Indigo & Shibori
It may seem to my readers that what I’m after in the natural dyeing and printing process is true to life color and clarity in my prints and I’d understand that, but, for me, that’s not the case. What I’m after is control, so that I can intentionally get a range of effects with my results. Of course, as in all things natural, Mother Nature rules and always gets her way, so “control” is clearly relative here. This is only my second season at doing this, so I’m pleased with recent results, but I’m sooooo still learning!
Now, I’m adding another dimension to it! I’ve created my first indigo vat and, although it is in fact, natural dye, it follows its’ own rules: it doesn’t need any mordant and it takes only minutes to dye. So, I started out just to get my hands wet, so to speak, with doing some shibori, overdyeing some previously dyed cloth and with some plain white cotton.
We’ve had a heat wave here for days on end; most of the week in the nineties.Too hot to do much inside the tent, so I did a lot of the shibori folding and clamping indoors with the AC and the TV on watching the conventions.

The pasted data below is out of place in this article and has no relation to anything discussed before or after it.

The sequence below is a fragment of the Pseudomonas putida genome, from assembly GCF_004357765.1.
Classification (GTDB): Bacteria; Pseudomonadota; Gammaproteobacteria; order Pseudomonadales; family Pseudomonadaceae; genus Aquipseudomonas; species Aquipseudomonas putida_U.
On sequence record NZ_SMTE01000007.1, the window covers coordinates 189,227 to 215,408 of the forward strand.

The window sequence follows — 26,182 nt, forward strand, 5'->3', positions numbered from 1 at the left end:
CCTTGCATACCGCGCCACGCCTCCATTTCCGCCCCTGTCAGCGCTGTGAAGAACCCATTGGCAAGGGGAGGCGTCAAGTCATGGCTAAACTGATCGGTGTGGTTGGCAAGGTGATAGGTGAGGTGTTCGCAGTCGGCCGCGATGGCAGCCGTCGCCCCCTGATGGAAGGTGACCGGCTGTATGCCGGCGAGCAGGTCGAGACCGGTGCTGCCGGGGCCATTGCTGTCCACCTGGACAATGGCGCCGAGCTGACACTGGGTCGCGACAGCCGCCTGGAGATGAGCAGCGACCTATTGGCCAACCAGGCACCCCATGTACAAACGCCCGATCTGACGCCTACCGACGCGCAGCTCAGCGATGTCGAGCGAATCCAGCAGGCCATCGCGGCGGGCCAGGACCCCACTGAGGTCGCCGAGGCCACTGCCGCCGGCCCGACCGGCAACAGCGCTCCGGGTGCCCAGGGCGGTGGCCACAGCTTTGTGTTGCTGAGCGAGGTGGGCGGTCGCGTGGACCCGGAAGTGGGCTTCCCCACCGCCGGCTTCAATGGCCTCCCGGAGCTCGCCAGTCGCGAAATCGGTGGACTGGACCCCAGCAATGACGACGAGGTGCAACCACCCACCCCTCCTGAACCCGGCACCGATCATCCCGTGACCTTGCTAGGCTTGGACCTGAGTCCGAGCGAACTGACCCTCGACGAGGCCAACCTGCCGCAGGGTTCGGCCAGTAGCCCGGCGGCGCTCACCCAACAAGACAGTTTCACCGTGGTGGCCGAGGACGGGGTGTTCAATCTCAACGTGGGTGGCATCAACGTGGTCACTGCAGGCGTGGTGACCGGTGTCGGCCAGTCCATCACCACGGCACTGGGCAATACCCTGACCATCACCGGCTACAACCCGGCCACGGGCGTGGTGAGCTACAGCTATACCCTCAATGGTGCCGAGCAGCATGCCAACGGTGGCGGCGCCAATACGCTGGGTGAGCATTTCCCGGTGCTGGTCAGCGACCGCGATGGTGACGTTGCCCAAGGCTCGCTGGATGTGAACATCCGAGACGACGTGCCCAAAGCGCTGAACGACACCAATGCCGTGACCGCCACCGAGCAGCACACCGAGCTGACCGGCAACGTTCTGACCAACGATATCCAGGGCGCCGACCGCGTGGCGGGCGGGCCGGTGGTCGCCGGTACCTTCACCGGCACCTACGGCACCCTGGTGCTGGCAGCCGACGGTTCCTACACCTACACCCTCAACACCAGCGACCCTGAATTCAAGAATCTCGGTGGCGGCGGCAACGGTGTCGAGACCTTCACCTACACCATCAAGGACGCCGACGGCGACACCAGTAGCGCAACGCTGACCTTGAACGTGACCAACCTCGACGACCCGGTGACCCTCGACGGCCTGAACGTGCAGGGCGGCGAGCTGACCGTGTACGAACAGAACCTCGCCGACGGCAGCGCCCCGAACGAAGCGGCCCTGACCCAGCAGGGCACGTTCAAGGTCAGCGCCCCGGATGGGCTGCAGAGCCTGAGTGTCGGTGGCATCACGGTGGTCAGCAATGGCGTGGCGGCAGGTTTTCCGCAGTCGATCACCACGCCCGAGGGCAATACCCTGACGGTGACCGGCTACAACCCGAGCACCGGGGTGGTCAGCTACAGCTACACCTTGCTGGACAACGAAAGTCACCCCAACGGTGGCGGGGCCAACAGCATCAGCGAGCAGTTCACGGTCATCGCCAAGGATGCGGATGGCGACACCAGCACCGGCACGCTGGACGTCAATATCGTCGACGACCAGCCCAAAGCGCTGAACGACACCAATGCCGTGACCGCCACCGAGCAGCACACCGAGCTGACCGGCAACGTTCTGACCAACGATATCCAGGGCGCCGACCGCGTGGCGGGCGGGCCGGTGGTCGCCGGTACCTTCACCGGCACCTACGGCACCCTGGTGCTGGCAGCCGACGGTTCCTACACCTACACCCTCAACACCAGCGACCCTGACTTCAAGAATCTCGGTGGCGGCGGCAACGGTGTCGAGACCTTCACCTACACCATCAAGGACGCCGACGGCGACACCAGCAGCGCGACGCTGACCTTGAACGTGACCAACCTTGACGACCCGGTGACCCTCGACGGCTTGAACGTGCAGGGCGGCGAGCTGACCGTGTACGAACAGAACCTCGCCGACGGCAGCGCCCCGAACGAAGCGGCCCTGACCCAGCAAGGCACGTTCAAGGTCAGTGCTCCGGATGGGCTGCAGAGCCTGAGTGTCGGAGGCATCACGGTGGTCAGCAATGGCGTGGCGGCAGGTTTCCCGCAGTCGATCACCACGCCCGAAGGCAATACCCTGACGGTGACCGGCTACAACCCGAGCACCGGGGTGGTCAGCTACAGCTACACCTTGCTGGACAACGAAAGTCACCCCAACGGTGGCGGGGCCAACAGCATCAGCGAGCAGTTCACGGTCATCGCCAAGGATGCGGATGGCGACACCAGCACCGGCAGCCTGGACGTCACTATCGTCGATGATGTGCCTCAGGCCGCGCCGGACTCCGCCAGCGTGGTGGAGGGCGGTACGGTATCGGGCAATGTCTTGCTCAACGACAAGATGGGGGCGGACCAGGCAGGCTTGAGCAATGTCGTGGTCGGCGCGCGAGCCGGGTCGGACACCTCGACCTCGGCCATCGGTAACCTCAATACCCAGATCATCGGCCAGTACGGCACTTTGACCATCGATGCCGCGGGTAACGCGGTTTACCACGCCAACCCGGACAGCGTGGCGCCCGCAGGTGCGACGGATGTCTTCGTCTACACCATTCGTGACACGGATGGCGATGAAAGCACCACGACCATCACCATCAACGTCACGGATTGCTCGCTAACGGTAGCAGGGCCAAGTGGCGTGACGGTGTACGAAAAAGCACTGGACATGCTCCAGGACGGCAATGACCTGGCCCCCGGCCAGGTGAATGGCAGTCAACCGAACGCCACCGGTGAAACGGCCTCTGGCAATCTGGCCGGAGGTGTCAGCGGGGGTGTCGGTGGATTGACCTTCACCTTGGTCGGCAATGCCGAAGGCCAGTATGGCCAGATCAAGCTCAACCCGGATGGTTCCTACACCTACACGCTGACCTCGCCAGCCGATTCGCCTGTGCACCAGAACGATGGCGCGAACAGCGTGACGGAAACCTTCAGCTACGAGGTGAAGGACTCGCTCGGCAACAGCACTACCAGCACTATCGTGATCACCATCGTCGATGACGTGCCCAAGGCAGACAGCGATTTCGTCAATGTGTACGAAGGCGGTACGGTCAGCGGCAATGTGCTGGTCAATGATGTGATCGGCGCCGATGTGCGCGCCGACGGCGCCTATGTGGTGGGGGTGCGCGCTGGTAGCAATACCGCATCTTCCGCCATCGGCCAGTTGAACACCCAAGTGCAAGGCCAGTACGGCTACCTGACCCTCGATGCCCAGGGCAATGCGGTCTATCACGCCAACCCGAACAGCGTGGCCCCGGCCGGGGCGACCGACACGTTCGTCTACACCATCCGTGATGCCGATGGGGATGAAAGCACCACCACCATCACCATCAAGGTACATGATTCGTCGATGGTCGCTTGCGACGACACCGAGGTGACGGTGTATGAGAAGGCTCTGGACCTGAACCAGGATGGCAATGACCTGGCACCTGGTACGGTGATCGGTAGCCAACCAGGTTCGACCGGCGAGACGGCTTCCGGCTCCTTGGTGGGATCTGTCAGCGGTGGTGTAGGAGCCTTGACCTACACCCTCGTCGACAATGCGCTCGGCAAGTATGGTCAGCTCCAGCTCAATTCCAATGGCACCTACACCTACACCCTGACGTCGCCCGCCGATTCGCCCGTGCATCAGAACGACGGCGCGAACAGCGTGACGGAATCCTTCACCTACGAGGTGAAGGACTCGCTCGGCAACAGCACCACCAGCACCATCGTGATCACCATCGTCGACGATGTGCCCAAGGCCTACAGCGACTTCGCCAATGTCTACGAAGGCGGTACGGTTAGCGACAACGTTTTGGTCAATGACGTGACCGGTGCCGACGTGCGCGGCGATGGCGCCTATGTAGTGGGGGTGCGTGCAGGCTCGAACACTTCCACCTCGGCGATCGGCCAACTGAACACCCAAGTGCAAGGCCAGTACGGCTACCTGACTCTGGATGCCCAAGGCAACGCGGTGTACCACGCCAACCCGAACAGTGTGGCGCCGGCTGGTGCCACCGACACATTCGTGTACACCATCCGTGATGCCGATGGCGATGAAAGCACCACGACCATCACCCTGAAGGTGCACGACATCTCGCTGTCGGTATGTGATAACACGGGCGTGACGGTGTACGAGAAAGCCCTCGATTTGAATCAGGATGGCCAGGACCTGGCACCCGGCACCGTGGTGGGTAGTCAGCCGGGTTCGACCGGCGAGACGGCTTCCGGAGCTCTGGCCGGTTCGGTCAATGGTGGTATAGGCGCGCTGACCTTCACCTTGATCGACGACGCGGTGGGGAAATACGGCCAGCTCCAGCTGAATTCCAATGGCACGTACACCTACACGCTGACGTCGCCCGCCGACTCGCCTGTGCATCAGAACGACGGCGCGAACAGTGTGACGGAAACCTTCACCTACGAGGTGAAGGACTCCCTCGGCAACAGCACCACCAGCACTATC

My first vat was not very successful. It was a very old and I was very inexperienced at it but I experimented with dyeing some previously eco-printed pieces that were not so great so I wanted to see what would happen if I dyed them with some indigo. They’re very soft and I think there’s potential here.
So I did some more that turned out very different.Again, interesting to me and lots of room for play here.Now I wish I hadn’t tossed out that first batch because I now think there’s a place for a diluted indigo vat…too late now, though.
Meanwhile, I began to get some serious color from using calcium carbonate along with alum acetate, although it’s a lot of yellow and I think it has an artificial quality to it.
And just a little more shibori before I go. Have a great week and thanks for stopping by!